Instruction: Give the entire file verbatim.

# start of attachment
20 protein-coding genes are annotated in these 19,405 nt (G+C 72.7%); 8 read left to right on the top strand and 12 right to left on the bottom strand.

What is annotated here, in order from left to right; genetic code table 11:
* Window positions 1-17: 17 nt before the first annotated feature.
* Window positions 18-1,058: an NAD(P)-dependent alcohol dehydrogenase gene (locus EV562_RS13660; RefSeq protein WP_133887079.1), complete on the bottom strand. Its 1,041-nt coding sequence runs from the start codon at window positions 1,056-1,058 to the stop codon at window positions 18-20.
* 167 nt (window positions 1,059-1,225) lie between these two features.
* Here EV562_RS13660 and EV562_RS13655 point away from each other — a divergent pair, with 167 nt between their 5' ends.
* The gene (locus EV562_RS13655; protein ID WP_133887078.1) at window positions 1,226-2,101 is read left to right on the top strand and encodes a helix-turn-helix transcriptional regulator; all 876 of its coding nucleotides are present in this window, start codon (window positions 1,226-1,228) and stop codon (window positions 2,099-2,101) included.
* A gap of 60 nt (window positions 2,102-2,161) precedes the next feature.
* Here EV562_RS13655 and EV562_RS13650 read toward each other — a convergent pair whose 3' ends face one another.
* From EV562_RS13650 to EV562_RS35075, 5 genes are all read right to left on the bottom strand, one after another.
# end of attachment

20 protein-coding genes are annotated in these 19,405 nt (G+C 72.7%); 8 read left to right on the top strand and 12 right to left on the bottom strand.

What is annotated here, in order from left to right; genetic code table 11:
* Window positions 1-17: 17 nt before the first annotated feature.
* Window positions 18-1,058: an NAD(P)-dependent alcohol dehydrogenase gene (locus EV562_RS13660; RefSeq protein WP_133887079.1), complete on the bottom strand. Its 1,041-nt coding sequence runs from the start codon at window positions 1,056-1,058 to the stop codon at window positions 18-20.
* 167 nt (window positions 1,059-1,225) lie between these two features.
* Here EV562_RS13660 and EV562_RS13655 point away from each other — a divergent pair, with 167 nt between their 5' ends.
* The gene (locus EV562_RS13655; protein ID WP_133887078.1) at window positions 1,226-2,101 is read left to right on the top strand and encodes a helix-turn-helix transcriptional regulator; all 876 of its coding nucleotides are present in this window, start codon (window positions 1,226-1,228) and stop codon (window positions 2,099-2,101) included.
* A gap of 60 nt (window positions 2,102-2,161) precedes the next feature.
* Here EV562_RS13655 and EV562_RS13650 read toward each other — a convergent pair whose 3' ends face one another.
* From EV562_RS13650 to EV562_RS35075, 5 genes are all read right to left on the bottom strand, one after another.